Kids. Comics. Future.

I have a’s not a new question but it’s more and more a prevelent one as the days go by. How do we get kids into reading comic books? I mean, when I go to my shop, I see guys my age….or at least adults. The only time I see kids is on Free Comic Book Day. A little background first….I run a early childhood center (a daycare in laymen’s terms) so I deal with kids from newborn to 12 and I deal particularly with five to twelve. School agers we call them and they LOVE superheroes. LOVE THEM. But their exposure to comics is limited. They are more plugged into the movies and tv shows. And yet whenever I show them comics they are excited…but some of the stories they can’t understand because it’s not written for them. So the books like the Marvel Age Line are important but it’s not readily available to kids. Well they are but the parents aren’t reaching out to supply these books to their children. This goes back to a more overreaching problem with not only the transition from print to digital but also a drift from actual reading in general, especially comic form reading.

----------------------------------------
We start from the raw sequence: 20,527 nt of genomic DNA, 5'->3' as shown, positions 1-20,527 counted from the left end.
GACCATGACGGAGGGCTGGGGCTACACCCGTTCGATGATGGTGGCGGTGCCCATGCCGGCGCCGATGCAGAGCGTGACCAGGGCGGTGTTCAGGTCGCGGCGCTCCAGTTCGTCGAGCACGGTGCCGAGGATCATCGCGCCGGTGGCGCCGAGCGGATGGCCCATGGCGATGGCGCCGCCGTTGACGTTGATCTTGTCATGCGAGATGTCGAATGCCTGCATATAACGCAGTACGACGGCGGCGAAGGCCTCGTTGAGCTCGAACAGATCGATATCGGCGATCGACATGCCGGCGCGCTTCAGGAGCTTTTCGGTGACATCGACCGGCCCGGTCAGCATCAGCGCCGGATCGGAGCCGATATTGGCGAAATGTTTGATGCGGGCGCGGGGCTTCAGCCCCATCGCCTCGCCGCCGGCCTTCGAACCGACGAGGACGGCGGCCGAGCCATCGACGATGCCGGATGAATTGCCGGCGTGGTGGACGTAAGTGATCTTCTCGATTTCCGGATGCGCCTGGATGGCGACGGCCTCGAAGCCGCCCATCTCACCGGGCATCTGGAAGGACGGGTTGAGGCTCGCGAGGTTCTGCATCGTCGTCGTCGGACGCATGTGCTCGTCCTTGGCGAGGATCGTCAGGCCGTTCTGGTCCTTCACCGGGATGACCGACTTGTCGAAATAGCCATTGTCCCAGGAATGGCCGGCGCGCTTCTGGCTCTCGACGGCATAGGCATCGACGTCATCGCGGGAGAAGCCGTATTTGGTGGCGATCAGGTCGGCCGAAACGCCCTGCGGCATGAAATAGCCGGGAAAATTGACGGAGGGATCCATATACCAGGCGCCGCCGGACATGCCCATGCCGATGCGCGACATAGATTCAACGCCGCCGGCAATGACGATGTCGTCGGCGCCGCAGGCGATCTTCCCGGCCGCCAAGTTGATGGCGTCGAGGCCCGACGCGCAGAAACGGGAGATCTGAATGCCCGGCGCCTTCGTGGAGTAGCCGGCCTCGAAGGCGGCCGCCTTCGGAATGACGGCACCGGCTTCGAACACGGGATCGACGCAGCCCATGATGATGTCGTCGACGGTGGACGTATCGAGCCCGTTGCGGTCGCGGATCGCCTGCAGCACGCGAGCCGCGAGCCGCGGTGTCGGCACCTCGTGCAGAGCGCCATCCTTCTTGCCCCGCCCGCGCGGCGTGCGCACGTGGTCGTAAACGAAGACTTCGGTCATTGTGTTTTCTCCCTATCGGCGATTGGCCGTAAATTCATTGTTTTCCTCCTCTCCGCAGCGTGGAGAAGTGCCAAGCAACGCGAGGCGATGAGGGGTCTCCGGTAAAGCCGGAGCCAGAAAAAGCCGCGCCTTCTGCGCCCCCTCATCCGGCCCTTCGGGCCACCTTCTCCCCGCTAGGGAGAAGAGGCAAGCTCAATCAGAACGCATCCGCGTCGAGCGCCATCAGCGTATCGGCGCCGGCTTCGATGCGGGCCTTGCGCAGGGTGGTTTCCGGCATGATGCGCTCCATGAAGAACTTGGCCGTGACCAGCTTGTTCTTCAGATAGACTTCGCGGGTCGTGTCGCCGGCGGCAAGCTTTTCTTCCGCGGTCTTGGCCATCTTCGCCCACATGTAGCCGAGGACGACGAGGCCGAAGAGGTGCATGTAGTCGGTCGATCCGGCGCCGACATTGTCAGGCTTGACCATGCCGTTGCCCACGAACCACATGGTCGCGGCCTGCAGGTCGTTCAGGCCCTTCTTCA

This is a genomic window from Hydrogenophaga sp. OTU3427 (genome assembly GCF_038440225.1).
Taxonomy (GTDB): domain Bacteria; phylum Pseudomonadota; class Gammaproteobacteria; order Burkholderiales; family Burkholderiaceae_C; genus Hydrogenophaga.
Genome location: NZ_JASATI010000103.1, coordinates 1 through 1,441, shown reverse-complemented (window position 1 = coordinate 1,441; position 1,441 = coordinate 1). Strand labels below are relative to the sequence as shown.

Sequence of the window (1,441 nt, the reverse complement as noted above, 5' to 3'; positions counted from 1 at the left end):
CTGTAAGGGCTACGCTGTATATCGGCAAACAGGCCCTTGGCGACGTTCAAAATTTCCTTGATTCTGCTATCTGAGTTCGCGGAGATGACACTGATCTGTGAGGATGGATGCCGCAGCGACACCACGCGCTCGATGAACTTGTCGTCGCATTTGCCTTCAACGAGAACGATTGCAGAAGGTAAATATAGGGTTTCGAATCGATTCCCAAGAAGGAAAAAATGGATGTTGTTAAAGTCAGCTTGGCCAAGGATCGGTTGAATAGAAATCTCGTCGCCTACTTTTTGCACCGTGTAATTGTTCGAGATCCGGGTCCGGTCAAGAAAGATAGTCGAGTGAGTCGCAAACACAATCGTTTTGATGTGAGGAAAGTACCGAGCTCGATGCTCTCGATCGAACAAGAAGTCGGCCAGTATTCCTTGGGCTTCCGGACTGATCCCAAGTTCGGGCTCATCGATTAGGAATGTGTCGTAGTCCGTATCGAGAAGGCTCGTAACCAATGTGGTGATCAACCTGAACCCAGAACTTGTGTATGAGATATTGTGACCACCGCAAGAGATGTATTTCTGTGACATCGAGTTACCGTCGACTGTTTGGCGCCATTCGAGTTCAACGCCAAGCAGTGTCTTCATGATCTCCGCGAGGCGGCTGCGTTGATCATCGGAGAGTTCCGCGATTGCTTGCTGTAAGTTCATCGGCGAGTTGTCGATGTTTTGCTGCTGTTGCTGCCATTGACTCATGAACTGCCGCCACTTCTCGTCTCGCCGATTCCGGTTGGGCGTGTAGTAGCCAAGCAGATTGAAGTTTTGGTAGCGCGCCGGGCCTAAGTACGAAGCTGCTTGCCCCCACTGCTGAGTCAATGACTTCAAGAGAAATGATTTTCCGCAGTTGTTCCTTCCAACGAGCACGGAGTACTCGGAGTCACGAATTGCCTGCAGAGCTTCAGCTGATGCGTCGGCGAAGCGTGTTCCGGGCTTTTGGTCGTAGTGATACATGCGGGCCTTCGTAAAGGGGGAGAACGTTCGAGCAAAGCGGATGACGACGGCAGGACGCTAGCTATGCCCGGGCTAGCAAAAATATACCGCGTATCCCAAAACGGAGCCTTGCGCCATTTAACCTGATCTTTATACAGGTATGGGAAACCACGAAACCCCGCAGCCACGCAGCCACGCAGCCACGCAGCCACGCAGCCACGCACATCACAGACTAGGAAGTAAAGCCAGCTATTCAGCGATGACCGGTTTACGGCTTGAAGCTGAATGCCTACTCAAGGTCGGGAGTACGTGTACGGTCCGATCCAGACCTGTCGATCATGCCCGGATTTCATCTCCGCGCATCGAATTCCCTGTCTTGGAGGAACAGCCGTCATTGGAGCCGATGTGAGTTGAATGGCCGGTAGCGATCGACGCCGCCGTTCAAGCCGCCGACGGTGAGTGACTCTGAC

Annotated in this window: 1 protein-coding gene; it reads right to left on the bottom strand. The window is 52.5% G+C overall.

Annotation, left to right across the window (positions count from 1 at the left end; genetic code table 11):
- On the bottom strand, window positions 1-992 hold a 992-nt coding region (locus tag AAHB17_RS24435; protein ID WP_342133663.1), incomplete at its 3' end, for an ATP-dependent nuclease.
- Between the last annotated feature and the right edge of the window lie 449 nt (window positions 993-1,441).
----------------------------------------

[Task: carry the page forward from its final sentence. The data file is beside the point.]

How can we fix that? I don’t have great ideas but the key is getting these books in their hands to keep, at least for a time. Personally, I think the library is the key. Books are free and the supply is vast. It takes time to do this. Leaving the home and taking the time to takes to go out and spend time there I’m not sure many parents are willing to do or have the time to do. But it’s a great option that has many  benefits beyond more reading for the family. Another thing I think is an obvious move but a conflicting one for the industry overall is going digital. Kids have tablets and phones in their hands almost constantly so why not put them onto apps that they can have access to comics? The problem here is that it takes away from print comics and that takes away from the next point. Take them to comic book stores. A lot of stores are going out of business because of the lack of traffic and buys. The ones that are left are diversifying their appeal by adding gaming (especially card gaming) to their stores as well as other attractions. While things there are not free, they are becoming places kids and teens can find something to do and be engaged in. Lastly it puts money in the pockets of those stores that serve those communities.

It comes down to us that are lifelong comic book fans. Those things that we loved when we first started reading can be shared and if it leads to some kids becoming what we are then it’s a win. I’m not saying it’s a lock. I have three girls and they all read to a certain degree but not to my level of love. I do think that the more diverse content we can show them the better off we will be. If done right we may capture older folks too and captialize off this crazy golden age of comic book movies we are in while it lasts. It hasn’t really worked yet but we have to keep trying or I believe it will die out. And who wants that?

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